Cowboys almost certain to self-destruct

It should be a one-game season for Oklahoma State.

With a favorable schedule leading up to its regular-season finale at home against No. 3 Oklahoma, the Cowboys should enter that game with an undefeated record and a shot to play in the national championship game. But the reality is they won’t have either by the time of that Dec. 3 contest.

Because a meltdown by seventh-year Oklahoma State coach Mike Gundy is coming just like usual, as evidenced by his sixth-ranked team’s sloppy 38-26 victory Saturday against incompetent No. 22 Texas.

Even the rest of the college football world knows Gundy is bound for a debacle. It’s the unspoken reason no one is worried about the Cowboys winning the Big 12 championship, let alone the national title, this season.

Everyone is just waiting for Chokie State to once again live up to its nickname under Gundy.

When Gundy’s Cowboys were ranked No. 5 in 2009 and considered a national championship contender, they lost their second game of the season to unranked Houston. Later that season, the Cowboys needed just to win at Oklahoma to make a BCS bowl game, but lost.

Last season, Oklahoma State was in the same situation entering its game against Oklahoma, but again choked.

Of course, Gundy’s biggest meltdown wasn’t even on a football field. It was four years ago, when he infamously yelled, “I’m a man! I’m 40!” while berating a female newspaper columnist for what she had written.

Yet despite his knack for meltdowns, a solemn Gundy managed to avoid one Saturday when asked whether he was haunted by his past failures.

“No,” Gundy said. “It’s a new season.”

But it’s still the same Gundy, always on the verge of a disaster. After his team opened the second half with a 100-yard kickoff return for a touchdown to take a 28-10 lead, it looked poised to blow out Texas like Oklahoma did last week.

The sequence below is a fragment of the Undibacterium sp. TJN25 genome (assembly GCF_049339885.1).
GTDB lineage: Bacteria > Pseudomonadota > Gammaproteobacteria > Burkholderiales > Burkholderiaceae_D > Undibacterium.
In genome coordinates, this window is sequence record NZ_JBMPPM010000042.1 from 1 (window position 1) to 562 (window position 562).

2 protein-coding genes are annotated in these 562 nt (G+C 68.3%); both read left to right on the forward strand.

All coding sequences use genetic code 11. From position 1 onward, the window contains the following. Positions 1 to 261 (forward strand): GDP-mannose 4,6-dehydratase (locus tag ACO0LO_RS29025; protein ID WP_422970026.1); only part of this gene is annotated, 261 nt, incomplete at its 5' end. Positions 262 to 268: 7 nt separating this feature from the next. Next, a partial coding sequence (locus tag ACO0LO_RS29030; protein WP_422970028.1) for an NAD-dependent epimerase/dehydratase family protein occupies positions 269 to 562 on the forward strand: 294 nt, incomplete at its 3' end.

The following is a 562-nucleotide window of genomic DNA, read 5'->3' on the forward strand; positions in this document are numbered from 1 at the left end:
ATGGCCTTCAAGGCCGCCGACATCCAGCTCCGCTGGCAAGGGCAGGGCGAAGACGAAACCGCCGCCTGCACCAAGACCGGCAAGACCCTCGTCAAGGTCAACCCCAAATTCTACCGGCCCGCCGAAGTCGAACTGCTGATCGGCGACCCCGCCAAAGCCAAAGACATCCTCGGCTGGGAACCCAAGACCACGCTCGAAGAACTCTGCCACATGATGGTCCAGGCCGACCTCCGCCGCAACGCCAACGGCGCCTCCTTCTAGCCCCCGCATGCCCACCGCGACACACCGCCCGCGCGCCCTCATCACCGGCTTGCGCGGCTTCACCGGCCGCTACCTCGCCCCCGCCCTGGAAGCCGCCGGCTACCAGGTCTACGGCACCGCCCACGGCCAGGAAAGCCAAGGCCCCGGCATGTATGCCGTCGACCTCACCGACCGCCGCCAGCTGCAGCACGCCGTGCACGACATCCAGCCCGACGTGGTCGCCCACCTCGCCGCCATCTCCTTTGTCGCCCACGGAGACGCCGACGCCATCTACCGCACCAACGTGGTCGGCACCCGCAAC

Instead, the Cowboys let the inept Longhorns right back in the game by giving up 14 straight points — which included a 100-yard return for a touchdown on the ensuing kickoff — before rallying to snuff out the comeback.

Oklahoma State also had other glaring concerns, such as the inability to convert on third down, especially in short-yard situations. The team also had mental errors, which included at least five dropped passes and quarterback Brandon Weeden stepping out of the end zone for a safety in the fourth quarter.

“We had some issues,” Gundy said. “We have to get better.”

The biggest of those issues for Gundy is his porous defense. The only way his team has been able to stop opponents has been by forcing turnovers.

That’s a recipe for a shootout that even Oklahoma State’s explosive offense can’t win. And when that happens, it’ll be vintage Gundy, who for years has been undermined by his leaky defenses.

Gundy’s players insist he is more relaxed this season than ever, but are well aware of his past meltdowns. They are used to being asked, “Are you guys actually going to win it this year?”

“I feel the pressure,” Oklahoma State defensive tackle Nigel Nicholas said.

And if this season is going to be any different for Gundy, even one of his best players can’t tell you why. When asked why people should believe that Oklahoma State won’t disappoint, Weeden was at a loss for words.

“I don’t know,” Weeden said. “We’re not worried about it.”

Weeden actually makes a good point. You can’t worry about what’s inevitable.